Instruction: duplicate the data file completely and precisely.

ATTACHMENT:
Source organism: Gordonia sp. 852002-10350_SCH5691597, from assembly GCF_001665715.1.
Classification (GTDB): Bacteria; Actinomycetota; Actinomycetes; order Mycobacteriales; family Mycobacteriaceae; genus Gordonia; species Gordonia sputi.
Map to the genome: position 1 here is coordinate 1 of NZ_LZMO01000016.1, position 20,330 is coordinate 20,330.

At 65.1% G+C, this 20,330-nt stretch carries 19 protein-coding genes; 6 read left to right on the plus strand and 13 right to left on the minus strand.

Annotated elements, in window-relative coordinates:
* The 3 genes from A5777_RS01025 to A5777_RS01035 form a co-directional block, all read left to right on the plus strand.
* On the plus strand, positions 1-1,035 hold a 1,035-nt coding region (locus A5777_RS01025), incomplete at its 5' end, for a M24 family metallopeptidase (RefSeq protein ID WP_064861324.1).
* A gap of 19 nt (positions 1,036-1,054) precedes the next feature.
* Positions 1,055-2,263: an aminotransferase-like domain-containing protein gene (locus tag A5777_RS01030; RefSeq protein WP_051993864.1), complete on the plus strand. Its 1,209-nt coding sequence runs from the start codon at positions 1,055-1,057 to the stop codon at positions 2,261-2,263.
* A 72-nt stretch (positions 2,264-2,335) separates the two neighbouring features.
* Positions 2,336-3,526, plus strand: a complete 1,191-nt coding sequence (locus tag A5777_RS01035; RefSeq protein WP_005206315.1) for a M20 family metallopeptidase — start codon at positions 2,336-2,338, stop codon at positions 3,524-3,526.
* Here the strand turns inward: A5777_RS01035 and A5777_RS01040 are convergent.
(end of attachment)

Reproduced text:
Source organism: Gordonia sp. 852002-10350_SCH5691597, from assembly GCF_001665715.1.
Classification (GTDB): Bacteria; Actinomycetota; Actinomycetes; order Mycobacteriales; family Mycobacteriaceae; genus Gordonia; species Gordonia sputi.
Map to the genome: position 1 here is coordinate 1 of NZ_LZMO01000016.1, position 20,330 is coordinate 20,330.

At 65.1% G+C, this 20,330-nt stretch carries 19 protein-coding genes; 6 read left to right on the plus strand and 13 right to left on the minus strand.

Annotated elements, in window-relative coordinates:
* The 3 genes from A5777_RS01025 to A5777_RS01035 form a co-directional block, all read left to right on the plus strand.
* On the plus strand, positions 1-1,035 hold a 1,035-nt coding region (locus A5777_RS01025), incomplete at its 5' end, for a M24 family metallopeptidase (RefSeq protein ID WP_064861324.1).
* A gap of 19 nt (positions 1,036-1,054) precedes the next feature.
* Positions 1,055-2,263: an aminotransferase-like domain-containing protein gene (locus tag A5777_RS01030; RefSeq protein WP_051993864.1), complete on the plus strand. Its 1,209-nt coding sequence runs from the start codon at positions 1,055-1,057 to the stop codon at positions 2,261-2,263.
* A 72-nt stretch (positions 2,264-2,335) separates the two neighbouring features.
* Positions 2,336-3,526, plus strand: a complete 1,191-nt coding sequence (locus tag A5777_RS01035; RefSeq protein WP_005206315.1) for a M20 family metallopeptidase — start codon at positions 2,336-2,338, stop codon at positions 3,524-3,526.
* Here the strand turns inward: A5777_RS01035 and A5777_RS01040 are convergent.